It’s one of the reasons I raised these matters with the Japanese Foreign Minister a couple of nights ago, to make sure that we, and the rest of the international community, through the IAEA were getting the full flow of data necessary.
    NEIL MITCHELL: And that is now happening, is it?
    KEVIN RUDD: Based on our advice from the Australian Radiation Protection and Nuclear Safety Agency, yes.  Also I note there’s been a briefing overnight by the International Atomic Energy Agency in Vienna which, based on the summary I’ve obtained from our embassy in Vienna, indicates that their liaison with Japan is effective.
    So we will, as I said, continue to monitor these developments at a technical level through the technical experts and then provide any further information to the Australian public as it comes to hand which is relevant to the question of public safety.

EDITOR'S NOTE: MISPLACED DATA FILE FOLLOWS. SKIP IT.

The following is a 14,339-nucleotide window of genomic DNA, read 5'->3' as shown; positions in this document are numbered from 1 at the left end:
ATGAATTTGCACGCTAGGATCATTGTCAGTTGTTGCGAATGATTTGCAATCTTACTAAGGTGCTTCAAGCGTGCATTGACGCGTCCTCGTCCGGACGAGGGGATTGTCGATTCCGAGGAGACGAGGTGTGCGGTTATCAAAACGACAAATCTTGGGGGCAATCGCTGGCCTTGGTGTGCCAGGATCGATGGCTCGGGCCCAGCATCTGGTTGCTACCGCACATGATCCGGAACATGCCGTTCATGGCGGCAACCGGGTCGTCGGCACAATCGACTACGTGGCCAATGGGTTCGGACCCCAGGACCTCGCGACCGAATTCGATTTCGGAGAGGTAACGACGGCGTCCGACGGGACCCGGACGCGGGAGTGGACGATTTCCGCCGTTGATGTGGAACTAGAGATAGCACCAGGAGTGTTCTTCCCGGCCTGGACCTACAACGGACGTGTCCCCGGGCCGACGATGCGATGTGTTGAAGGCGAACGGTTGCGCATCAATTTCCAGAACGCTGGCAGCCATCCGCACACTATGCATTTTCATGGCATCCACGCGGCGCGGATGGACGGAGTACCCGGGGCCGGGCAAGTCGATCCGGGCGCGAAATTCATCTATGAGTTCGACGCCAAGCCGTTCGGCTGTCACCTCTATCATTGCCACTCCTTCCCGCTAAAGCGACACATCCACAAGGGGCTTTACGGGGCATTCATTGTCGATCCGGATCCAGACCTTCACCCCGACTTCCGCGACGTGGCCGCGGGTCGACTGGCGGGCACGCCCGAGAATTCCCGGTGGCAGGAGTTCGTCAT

NEIL MITCHELL: How many Australians are still unaccounted for?
    KEVIN RUDD: Let me just go to that. We’ve — as of five o’clock this morning, Neil — we’d received 7600-plus telephone calls into the consular crisis centre here in my department in Canberra. So far we’ve confirmed the safety of 2610 of those.
    People shouldn’t be alarmed by the size of the gap. You will know from your own previous experience, Neil, it always takes a long time to finally track down every single person and it’s normal for there to be a gap like that in the early stages of a disaster, until we are able to locate people, given the problems with phones and everything else.